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"Cities that score well barely qualify as cities"

Opinion: increasingly popular lists that judge cities on "liveability" and "quality of life" are dangerous for the future development of our metropoles, says Sam Jacob.


Another week, another city ranking list. This time it's the Economist Intelligence Unit's Liveability Ranking that has crowned Melbourne as the most liveable of the 140 cities on its index. Next placed are Vienna, Vancouver and Toronto. In mid-table obscurity are big metropolises such as London and New York – ranking at 55 and 56 respectively. Bringing up the rear is the oldest continuously inhabited city in the world, Damascus, whose origins date back to 9000 BC.

The EIU's ranking is just one of a huge proliferation of city reports. Take your pick from UBS' Prices and Earnings Survey, KPMG's Competitive Alternatives, Mercer Consulting's Cost of Living Survey or their Quality of Living Survey, IESE's Cities in Motion Index, Mastercard's Worldwide Centers of Commerce Index, PriceWaterhouseCooper's Cities of Opportunity, Brookings & LSE Cities' Global Metro Monitor, Z/Yen's Global Financial Centres Index, or 2thinknow's Innovation Cities Top 100 Index. Monocle magazine also publishes its own Quality of Life Survey (this year Copenhagen was top, Melbourne number three).

Each report quantifies cities according to specific metrics and each serves a very particular purpose. The EIU's Liveability Ranking, for example, notes that companies pay a form of compensation to its employees if they are relocated to cities where living conditions are particularly difficult. It suggests an appropriate level of compensation: a city rated 50 or less, for example – where "most aspects of living are severely restricted" – should result in a 20 per cent premium to employees. It also notes that "it is not uncommon for companies to pay higher allowances— perhaps up to double the Economist Intelligence Unit’s suggested level".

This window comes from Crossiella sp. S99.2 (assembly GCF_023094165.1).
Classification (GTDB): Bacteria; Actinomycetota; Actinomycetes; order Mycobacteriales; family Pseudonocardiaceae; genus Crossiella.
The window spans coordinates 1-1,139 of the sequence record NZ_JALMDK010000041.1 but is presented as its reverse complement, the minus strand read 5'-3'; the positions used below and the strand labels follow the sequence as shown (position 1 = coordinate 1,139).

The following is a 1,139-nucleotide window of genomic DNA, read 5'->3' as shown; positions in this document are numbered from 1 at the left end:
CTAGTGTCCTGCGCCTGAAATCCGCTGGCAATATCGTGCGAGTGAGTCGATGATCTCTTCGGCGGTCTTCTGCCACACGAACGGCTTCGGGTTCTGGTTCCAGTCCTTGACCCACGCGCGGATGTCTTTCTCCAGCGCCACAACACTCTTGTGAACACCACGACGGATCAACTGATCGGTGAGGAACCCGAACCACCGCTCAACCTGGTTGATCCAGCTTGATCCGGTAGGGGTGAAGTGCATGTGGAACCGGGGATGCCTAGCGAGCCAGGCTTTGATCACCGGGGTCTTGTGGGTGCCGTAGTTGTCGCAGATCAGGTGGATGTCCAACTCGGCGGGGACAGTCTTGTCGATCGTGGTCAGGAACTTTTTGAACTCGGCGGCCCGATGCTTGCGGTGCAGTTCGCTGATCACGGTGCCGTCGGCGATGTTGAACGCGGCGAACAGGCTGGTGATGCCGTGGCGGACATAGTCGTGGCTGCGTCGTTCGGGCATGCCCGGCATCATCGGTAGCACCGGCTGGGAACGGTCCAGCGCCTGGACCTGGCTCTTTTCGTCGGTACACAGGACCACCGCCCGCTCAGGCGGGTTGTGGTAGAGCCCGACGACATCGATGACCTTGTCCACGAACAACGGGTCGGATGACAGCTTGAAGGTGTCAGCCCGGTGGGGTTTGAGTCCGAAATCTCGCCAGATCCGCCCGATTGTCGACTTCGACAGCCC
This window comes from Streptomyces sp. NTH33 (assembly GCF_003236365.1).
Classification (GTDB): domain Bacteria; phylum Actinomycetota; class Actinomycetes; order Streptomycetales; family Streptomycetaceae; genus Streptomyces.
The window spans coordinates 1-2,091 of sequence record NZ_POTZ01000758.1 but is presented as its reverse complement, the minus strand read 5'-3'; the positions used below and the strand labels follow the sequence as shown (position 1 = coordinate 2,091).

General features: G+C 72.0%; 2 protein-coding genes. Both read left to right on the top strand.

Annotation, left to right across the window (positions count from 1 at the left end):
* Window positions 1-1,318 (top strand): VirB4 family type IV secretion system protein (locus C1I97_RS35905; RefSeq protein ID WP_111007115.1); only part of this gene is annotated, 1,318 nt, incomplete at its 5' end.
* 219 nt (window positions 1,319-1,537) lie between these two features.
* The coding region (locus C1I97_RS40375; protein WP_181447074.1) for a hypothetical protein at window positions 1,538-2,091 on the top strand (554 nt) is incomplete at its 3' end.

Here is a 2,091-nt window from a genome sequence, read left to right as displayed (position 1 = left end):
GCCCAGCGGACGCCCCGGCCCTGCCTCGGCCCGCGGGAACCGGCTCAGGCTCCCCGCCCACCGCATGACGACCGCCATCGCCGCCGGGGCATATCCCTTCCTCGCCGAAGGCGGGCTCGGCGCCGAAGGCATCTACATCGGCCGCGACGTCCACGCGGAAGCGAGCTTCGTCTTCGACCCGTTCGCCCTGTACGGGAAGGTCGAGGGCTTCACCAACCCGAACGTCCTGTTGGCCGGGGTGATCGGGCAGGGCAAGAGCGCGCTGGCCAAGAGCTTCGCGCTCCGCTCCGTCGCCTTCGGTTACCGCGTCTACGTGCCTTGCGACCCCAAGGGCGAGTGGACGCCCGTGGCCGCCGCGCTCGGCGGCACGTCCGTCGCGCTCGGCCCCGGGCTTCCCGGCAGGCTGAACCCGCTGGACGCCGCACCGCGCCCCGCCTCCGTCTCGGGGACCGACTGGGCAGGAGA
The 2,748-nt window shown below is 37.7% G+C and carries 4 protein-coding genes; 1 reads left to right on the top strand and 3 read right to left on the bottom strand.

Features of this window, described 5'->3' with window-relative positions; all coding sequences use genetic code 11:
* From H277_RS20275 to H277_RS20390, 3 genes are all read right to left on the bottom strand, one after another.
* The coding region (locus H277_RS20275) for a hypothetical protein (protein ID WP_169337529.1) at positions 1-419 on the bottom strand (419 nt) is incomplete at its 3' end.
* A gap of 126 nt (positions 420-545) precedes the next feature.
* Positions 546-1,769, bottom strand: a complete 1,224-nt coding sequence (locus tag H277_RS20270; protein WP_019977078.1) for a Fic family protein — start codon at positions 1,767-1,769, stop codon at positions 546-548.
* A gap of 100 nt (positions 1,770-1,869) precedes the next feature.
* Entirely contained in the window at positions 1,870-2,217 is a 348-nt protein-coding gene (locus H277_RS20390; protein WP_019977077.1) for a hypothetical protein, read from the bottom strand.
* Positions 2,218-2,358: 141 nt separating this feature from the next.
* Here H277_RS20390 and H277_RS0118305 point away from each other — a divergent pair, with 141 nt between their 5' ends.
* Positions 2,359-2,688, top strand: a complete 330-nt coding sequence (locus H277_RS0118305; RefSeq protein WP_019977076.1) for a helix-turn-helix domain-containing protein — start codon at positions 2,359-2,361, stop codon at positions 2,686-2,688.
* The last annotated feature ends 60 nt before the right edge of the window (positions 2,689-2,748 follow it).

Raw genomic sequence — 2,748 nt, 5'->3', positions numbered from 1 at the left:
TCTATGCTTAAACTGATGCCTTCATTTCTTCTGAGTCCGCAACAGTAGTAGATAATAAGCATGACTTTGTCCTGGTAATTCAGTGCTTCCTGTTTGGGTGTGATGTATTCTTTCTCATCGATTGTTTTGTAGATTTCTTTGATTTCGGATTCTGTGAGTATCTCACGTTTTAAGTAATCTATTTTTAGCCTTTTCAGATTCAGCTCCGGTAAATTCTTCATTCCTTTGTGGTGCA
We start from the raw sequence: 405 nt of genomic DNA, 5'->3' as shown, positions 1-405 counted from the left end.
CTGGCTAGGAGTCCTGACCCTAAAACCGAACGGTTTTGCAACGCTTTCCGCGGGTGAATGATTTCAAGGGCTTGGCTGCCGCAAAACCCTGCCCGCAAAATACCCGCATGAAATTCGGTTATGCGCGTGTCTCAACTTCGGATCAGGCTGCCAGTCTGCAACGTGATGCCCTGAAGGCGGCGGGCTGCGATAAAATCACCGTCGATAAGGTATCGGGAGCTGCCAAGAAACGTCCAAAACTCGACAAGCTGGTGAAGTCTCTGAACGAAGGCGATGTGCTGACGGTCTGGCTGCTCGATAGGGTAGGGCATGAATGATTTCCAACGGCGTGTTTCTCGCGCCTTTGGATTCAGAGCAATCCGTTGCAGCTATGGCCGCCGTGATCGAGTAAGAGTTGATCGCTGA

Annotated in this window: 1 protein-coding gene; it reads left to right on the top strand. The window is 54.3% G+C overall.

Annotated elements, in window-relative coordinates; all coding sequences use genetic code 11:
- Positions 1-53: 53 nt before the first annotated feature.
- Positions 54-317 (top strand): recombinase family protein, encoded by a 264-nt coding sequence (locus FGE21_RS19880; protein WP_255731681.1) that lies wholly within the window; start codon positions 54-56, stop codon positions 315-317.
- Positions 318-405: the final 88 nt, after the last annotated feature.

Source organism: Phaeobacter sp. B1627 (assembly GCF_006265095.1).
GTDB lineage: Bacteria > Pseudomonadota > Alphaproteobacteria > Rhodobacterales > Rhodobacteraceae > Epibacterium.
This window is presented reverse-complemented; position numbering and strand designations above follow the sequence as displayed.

City rankings, in other words, see the city through a corporate lens. They present cities as data sets to decision makers at global corporations. They bring the world – abstracted into classifications and percentages – to their desks as they allocate capital investment and personnel across multiple territories and jurisdictions. The city is rendered in terms of its compatibility with global corporatism.

City rankings may present themselves as innocent and objective but the reality is they frame a very particular idea of the metropolis. They measure in relation to particular expectations of what "life" and "living" might be. In broad terms "good" cities – the ones that score highly – display the following types of attribute: public transport, connectivity, green space, provision for bikes, affordable housing, good education, low crime rates, low pollution levels and so on. And wouldn't we all want our cities to be like that?